Since Friday night, Sky Talk has been down because of technical problems at our vendor, Typepad.
And while there hasn't been any breaking news for American Airlines or Southwest Airlines, there has been a few newsworthy items I had hoped to share with Sky Talk readers when our blog was down.
So here's a quick round-up of what was going on in the aviation world the past few days.
-JetBlue Airways 2,500 pilots have decided to join the Air Line Pilots Association, voting 71 percent in favor of unionizing. "The aviation landscape has changed dramatically, and I believe that that was the determinant for the JetBlue pilots to organize," Air Line Pilots Association President Capt. Lee Moak said on a conference call today, this Bloomberg News article says. ALPA also represents pilots at Delta Air Lines, United Airlines and Envoy, the carrier formerly known as American Eagle.
-A teenager decided to take an unpaid trip on a Hawaiian Airlines flight from San Jose to Kahului, Maui, stowing away in the wheel well of the Boeing 767. The teen, who is in custody of child welfare services in Hawaii, ran away from his family after an arguement, apparently scaling a fence at San Jose's airport before hiding out on the plane, according to this CNN report.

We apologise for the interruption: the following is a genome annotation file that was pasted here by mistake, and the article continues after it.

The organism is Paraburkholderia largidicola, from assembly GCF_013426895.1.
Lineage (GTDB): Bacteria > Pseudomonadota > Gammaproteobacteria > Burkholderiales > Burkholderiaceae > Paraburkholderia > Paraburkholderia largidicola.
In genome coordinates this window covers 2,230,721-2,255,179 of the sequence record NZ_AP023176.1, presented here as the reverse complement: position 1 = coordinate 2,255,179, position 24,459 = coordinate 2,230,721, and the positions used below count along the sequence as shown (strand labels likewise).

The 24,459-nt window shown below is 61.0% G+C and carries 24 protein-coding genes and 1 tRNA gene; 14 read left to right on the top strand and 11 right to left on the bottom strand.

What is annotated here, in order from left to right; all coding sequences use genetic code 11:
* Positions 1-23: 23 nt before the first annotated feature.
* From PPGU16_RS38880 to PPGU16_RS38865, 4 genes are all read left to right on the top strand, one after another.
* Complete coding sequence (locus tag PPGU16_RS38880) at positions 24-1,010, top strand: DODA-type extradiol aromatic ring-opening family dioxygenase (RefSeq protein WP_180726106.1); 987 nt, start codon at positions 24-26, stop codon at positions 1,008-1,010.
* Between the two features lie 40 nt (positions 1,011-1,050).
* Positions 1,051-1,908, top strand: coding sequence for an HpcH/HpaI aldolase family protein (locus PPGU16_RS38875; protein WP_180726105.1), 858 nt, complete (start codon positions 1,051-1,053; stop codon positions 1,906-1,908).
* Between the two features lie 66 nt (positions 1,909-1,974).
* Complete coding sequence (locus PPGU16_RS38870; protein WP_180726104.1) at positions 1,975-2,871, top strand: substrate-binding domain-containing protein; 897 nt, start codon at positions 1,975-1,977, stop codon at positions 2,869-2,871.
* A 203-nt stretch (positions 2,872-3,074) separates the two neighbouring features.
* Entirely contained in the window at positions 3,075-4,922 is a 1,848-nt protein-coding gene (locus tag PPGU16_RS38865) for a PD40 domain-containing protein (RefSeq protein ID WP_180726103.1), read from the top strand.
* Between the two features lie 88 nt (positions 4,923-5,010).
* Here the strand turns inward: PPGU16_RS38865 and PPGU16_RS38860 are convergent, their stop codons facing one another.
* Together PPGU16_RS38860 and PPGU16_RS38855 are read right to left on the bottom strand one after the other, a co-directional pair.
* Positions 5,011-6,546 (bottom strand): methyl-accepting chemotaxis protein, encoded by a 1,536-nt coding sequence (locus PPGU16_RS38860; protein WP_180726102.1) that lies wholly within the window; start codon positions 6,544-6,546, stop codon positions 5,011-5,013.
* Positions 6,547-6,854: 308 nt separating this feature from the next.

-The average of an airline ticket rose slightly last year, up $1 to $381, the Associated Press reported. The government said that the highest average fares were in Huntsville, Ala., at $528, and the lowest were $249 in Long Beach, Calif. The average airfare at Dallas/Fort Worth Airport declined 0.8 percent to $409.51 in 2013, while airfares at neighboring Dallas Love Field rose 1.2 percent to $290.78 compared to the year before.
-Airlines continue to post low customer satisfaction ratings even as it improves its in-flight services and handling of baggage, said a new report released on Tuesday. USA Today reports that for the second year in a row, airlines earned a score of 69 out of 100 points, the lowest of any industry and only slightly higher than the IRS, subscription television providers and social media sites.
-Consumer travel columnist, Christopher Elliott says that airline ticket prices could drop if the Transparent Airfares Act of 2014 passes Congress. However, the law will actually allow airlines to initially claim the ticket cost less and then add on the mandatory government taxes and fees when the consumer purchases the ticket. "Press the "buy" button online for the deceptively low airfare, and all taxes and mandatory fees would be added to your bill," Elliott writes in this column.